Dr. Juerg Steffen is the CEO of Henley & Partners
As it does at the beginning of every year, the release of the latest ranking from the Henley Passport Index (HPI) provides us with unique insight into the year that has been, in addition to offering a view of what may lie ahead in terms of global mobility and migration.
For the fifth year running, Japan crowns the Henley Passport Index, which is based on exclusive and official data from the International Air Transport Association (IATA). Japanese citizens are now able to visit a remarkable 193 destinations out of 227 around the world visa-free, while South Koreans and Singaporeans, whose countries are tied in 2nd place on the index, enjoy a visa-free/visa-on-arrival score of 192.
Germany and Spain are joint 3rd, with visa-free access to 190 destinations worldwide. The UK and the US remain in 6th and 7th places, with scores of 187 and 186, respectively. Although a lot can change within the course of a year, it does appear increasingly unlikely that either country will regain the top spot on the index which they jointly held in 2014. Afghanistan remains firmly at the bottom of the index, with a score of just 27 — 166 fewer visa-free destinations than Japan, which represents the widest global mobility gap in the index’s 18-year history.
It has been a turbulent 12 months, with the world scrambling to regain some semblance of predictability after the chaos and shock of the great global shutdown. The pandemic changed all our lives in so many ways, but over the past six months, some sense of normality has been restored. Global travel, for instance, is now at around 75% of pre-pandemic levels, but deeper analysis of the index reveals the darker side to this optimistic picture. As indicated by exclusive new research conducted by Henley & Partners into the link between passport strength and access to the global economy, citizens of the index’s lowest-ranking countries such as Afghanistan, Iraq (visa-free score of 29), and Syria (visa-free score of 30) are effectively shut out of most opportunities for economic mobility and growth.
By combining Henley Passport Index data and World Bank GDP data, the new study ranks all 199 passports in the world in terms of their Henley Passport Power (HPP) score, a term that indicates the percentage of global GDP each passport provides to its holders’ visa-free. Take the Japanese passport, for instance, that gives visa-free access to 193 destinations (85% of the world). Collectively, these countries account for a whopping 98% of the global economy (with Japan’s own GDP contribution being around 5%). At the bottom of the ranking, the Afghanistan passport provides visa-free access to 12% of the world and less than 1% of global economic output.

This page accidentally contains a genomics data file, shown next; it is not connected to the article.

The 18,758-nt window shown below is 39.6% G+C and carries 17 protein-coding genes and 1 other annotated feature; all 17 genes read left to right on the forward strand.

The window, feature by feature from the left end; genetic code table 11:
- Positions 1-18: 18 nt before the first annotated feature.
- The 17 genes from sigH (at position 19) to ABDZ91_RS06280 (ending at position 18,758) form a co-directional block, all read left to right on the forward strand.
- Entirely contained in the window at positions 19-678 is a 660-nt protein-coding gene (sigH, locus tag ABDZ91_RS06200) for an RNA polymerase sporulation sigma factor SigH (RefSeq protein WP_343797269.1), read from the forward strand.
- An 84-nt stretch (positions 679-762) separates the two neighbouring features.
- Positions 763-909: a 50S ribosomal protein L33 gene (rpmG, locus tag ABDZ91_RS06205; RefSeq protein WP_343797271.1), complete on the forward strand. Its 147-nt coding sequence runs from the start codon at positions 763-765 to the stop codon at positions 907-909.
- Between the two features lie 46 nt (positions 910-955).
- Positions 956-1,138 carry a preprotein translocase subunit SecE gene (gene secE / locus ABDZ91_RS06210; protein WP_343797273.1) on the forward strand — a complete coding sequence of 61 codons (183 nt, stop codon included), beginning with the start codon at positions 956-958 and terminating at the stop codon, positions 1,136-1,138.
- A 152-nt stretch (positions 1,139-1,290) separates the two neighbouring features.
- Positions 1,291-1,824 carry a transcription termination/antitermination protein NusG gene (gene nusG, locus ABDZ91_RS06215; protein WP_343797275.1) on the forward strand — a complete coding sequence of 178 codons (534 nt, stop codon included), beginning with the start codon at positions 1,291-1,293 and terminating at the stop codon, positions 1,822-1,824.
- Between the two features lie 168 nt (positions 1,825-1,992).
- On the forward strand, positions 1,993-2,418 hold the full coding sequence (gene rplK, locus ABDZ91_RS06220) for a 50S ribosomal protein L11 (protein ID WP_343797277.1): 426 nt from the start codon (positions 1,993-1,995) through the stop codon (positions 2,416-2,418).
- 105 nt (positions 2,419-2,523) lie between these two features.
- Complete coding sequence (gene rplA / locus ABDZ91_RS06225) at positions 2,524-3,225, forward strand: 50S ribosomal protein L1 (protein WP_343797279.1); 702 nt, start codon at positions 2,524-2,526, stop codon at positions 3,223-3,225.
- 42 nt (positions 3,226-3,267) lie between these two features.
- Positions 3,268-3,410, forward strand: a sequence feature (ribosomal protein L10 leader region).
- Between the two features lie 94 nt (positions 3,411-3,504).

In terms of percentage of global GDP, the US and China have the lion’s share, with 25% and 19% respectively, but American passport holders can access a further 43% of the world’s economic output visa-free, bringing their total to 68%, whereas Chinese passport holders can access only an additional 7% visa-free, taking their total access to just 26% of global GDP.
Looking at another set of comparisons, South Korea and Russia have similar national GDPs of around 1.9% of global economic output. However, South Korea has a Henley Passport Index score of 192, giving its passport holders access to 81% of global GDP, while Russia has a score of 118, giving its passport holders access to just 19% of the world’s economy. India fares even worse, despite having the world’s fifth-largest economy: its passport holders can access just 59 destinations worldwide, and 6.7% of global GDP, of which the country’s own GDP accounts for around half.